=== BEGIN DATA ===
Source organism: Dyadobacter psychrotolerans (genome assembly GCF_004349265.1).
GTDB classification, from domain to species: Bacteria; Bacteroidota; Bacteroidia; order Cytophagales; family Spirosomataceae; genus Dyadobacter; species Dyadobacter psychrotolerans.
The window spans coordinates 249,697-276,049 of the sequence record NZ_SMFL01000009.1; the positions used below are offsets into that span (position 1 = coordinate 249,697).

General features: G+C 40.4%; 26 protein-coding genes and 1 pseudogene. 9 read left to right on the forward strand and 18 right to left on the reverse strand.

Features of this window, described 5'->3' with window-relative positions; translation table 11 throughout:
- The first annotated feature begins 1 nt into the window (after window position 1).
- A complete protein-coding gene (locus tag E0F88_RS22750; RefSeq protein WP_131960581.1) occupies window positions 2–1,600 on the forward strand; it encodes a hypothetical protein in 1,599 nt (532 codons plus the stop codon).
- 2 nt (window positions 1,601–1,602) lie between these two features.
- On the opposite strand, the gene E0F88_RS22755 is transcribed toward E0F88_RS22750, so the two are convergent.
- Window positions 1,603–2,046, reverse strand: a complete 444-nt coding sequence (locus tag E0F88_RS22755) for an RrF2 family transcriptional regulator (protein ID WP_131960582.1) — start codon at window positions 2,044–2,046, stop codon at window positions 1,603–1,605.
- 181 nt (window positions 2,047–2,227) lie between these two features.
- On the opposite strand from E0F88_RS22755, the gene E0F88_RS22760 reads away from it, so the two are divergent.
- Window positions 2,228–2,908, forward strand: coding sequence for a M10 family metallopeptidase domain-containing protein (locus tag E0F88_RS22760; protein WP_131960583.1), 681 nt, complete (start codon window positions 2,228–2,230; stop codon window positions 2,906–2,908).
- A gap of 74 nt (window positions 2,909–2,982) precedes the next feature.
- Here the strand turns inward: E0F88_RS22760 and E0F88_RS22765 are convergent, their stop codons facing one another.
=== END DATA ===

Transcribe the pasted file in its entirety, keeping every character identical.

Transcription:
Source organism: Dyadobacter psychrotolerans (genome assembly GCF_004349265.1).
GTDB classification, from domain to species: Bacteria; Bacteroidota; Bacteroidia; order Cytophagales; family Spirosomataceae; genus Dyadobacter; species Dyadobacter psychrotolerans.
The window spans coordinates 249,697-276,049 of the sequence record NZ_SMFL01000009.1; the positions used below are offsets into that span (position 1 = coordinate 249,697).

General features: G+C 40.4%; 26 protein-coding genes and 1 pseudogene. 9 read left to right on the forward strand and 18 right to left on the reverse strand.

Features of this window, described 5'->3' with window-relative positions; translation table 11 throughout:
- The first annotated feature begins 1 nt into the window (after window position 1).
- A complete protein-coding gene (locus tag E0F88_RS22750; RefSeq protein WP_131960581.1) occupies window positions 2–1,600 on the forward strand; it encodes a hypothetical protein in 1,599 nt (532 codons plus the stop codon).
- 2 nt (window positions 1,601–1,602) lie between these two features.
- On the opposite strand, the gene E0F88_RS22755 is transcribed toward E0F88_RS22750, so the two are convergent.
- Window positions 1,603–2,046, reverse strand: a complete 444-nt coding sequence (locus tag E0F88_RS22755) for an RrF2 family transcriptional regulator (protein ID WP_131960582.1) — start codon at window positions 2,044–2,046, stop codon at window positions 1,603–1,605.
- 181 nt (window positions 2,047–2,227) lie between these two features.
- On the opposite strand from E0F88_RS22755, the gene E0F88_RS22760 reads away from it, so the two are divergent.
- Window positions 2,228–2,908, forward strand: coding sequence for a M10 family metallopeptidase domain-containing protein (locus tag E0F88_RS22760; protein WP_131960583.1), 681 nt, complete (start codon window positions 2,228–2,230; stop codon window positions 2,906–2,908).
- A gap of 74 nt (window positions 2,909–2,982) precedes the next feature.
- Here the strand turns inward: E0F88_RS22760 and E0F88_RS22765 are convergent, their stop codons facing one another.